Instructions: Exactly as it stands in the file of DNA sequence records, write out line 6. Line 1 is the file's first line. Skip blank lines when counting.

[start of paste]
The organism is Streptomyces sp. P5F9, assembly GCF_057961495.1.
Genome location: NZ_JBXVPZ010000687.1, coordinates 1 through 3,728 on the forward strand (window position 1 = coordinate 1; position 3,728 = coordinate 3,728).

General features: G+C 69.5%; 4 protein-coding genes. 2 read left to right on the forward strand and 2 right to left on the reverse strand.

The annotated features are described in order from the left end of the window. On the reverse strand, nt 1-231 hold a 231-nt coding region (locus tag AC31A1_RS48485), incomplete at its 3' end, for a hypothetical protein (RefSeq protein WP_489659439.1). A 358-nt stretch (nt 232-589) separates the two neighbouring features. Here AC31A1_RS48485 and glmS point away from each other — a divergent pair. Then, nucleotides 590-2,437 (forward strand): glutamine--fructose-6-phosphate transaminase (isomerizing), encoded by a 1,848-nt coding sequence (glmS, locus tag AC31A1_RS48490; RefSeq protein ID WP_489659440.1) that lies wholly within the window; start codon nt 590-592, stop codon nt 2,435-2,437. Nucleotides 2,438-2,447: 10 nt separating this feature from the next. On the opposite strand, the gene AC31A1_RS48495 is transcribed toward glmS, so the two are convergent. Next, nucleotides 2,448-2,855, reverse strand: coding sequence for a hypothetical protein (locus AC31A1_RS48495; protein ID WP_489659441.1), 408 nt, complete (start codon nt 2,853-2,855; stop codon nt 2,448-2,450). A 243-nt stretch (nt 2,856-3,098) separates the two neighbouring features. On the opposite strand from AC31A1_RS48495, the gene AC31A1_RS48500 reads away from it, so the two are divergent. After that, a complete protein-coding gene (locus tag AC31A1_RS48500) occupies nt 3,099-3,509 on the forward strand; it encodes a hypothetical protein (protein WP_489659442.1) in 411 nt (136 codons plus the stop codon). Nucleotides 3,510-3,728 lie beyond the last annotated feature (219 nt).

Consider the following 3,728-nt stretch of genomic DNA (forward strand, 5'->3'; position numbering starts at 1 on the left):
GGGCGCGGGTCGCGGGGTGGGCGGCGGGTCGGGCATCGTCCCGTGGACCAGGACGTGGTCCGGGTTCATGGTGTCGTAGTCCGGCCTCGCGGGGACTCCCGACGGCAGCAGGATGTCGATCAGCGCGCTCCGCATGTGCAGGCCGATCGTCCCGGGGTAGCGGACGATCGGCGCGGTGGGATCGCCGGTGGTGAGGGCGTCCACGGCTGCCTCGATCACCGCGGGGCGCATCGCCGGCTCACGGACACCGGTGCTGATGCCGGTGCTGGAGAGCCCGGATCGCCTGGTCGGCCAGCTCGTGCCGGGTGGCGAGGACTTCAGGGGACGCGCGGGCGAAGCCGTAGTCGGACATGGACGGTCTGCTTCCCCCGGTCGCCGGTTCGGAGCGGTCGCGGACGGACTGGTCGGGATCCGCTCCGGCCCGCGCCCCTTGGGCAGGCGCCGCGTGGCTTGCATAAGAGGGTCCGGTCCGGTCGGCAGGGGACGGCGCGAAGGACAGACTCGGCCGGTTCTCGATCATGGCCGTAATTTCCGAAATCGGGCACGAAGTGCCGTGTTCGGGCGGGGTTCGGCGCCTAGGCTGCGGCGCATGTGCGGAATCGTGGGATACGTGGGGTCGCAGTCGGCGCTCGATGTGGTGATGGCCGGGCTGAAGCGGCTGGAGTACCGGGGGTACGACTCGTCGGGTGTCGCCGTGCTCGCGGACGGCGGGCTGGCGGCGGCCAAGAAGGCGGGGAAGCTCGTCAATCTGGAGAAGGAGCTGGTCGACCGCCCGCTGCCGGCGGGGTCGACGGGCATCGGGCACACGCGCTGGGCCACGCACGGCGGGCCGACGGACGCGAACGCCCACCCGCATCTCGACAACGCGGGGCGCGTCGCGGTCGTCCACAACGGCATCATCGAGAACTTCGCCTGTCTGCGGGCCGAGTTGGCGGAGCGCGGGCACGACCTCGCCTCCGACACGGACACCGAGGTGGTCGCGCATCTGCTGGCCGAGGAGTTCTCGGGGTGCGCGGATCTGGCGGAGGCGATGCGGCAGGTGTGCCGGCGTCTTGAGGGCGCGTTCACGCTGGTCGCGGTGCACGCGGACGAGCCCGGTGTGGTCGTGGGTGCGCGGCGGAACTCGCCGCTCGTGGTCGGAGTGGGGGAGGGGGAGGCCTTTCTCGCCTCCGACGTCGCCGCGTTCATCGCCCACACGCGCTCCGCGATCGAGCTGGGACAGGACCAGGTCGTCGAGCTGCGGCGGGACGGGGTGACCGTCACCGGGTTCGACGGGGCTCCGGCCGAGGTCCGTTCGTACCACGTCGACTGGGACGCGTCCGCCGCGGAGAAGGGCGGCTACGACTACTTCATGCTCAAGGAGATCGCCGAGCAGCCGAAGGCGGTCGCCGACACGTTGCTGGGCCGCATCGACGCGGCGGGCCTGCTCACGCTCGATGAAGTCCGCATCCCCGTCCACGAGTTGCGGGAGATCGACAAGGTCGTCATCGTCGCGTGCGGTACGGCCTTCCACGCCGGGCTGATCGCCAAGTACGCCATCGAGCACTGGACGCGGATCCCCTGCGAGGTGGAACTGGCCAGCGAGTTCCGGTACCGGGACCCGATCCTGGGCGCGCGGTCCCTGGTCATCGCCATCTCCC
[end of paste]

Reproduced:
GGGCGCGGGTCGCGGGGTGGGCGGCGGGTCGGGCATCGTCCCGTGGACCAGGACGTGGTCCGGGTTCATGGTGTCGTAGTCCGGCCTCGCGGGGACTCCCGACGGCAGCAGGATGTCGATCAGCGCGCTCCGCATGTGCAGGCCGATCGTCCCGGGGTAGCGGACGATCGGCGCGGTGGGATCGCCGGTGGTGAGGGCGTCCACGGCTGCCTCGATCACCGCGGGGCGCATCGCCGGCTCACGGACACCGGTGCTGATGCCGGTGCTGGAGAGCCCGGATCGCCTGGTCGGCCAGCTCGTGCCGGGTGGCGAGGACTTCAGGGGACGCGCGGGCGAAGCCGTAGTCGGACATGGACGGTCTGCTTCCCCCGGTCGCCGGTTCGGAGCGGTCGCGGACGGACTGGTCGGGATCCGCTCCGGCCCGCGCCCCTTGGGCAGGCGCCGCGTGGCTTGCATAAGAGGGTCCGGTCCGGTCGGCAGGGGACGGCGCGAAGGACAGACTCGGCCGGTTCTCGATCATGGCCGTAATTTCCGAAATCGGGCACGAAGTGCCGTGTTCGGGCGGGGTTCGGCGCCTAGGCTGCGGCGCATGTGCGGAATCGTGGGATACGTGGGGTCGCAGTCGGCGCTCGATGTGGTGATGGCCGGGCTGAAGCGGCTGGAGTACCGGGGGTACGACTCGTCGGGTGTCGCCGTGCTCGCGGACGGCGGGCTGGCGGCGGCCAAGAAGGCGGGGAAGCTCGTCAATCTGGAGAAGGAGCTGGTCGACCGCCCGCTGCCGGCGGGGTCGACGGGCATCGGGCACACGCGCTGGGCCACGCACGGCGGGCCGACGGACGCGAACGCCCACCCGCATCTCGACAACGCGGGGCGCGTCGCGGTCGTCCACAACGGCATCATCGAGAACTTCGCCTGTCTGCGGGCCGAGTTGGCGGAGCGCGGGCACGACCTCGCCTCCGACACGGACACCGAGGTGGTCGCGCATCTGCTGGCCGAGGAGTTCTCGGGGTGCGCGGATCTGGCGGAGGCGATGCGGCAGGTGTGCCGGCGTCTTGAGGGCGCGTTCACGCTGGTCGCGGTGCACGCGGACGAGCCCGGTGTGGTCGTGGGTGCGCGGCGGAACTCGCCGCTCGTGGTCGGAGTGGGGGAGGGGGAGGCCTTTCTCGCCTCCGACGTCGCCGCGTTCATCGCCCACACGCGCTCCGCGATCGAGCTGGGACAGGACCAGGTCGTCGAGCTGCGGCGGGACGGGGTGACCGTCACCGGGTTCGACGGGGCTCCGGCCGAGGTCCGTTCGTACCACGTCGACTGGGACGCGTCCGCCGCGGAGAAGGGCGGCTACGACTACTTCATGCTCAAGGAGATCGCCGAGCAGCCGAAGGCGGTCGCCGACACGTTGCTGGGCCGCATCGACGCGGCGGGCCTGCTCACGCTCGATGAAGTCCGCATCCCCGTCCACGAGTTGCGGGAGATCGACAAGGTCGTCATCGTCGCGTGCGGTACGGCCTTCCACGCCGGGCTGATCGCCAAGTACGCCATCGAGCACTGGACGCGGATCCCCTGCGAGGTGGAACTGGCCAGCGAGTTCCGGTACCGGGACCCGATCCTGGGCGCGCGGTCCCTGGTCATCGCCATCTCCC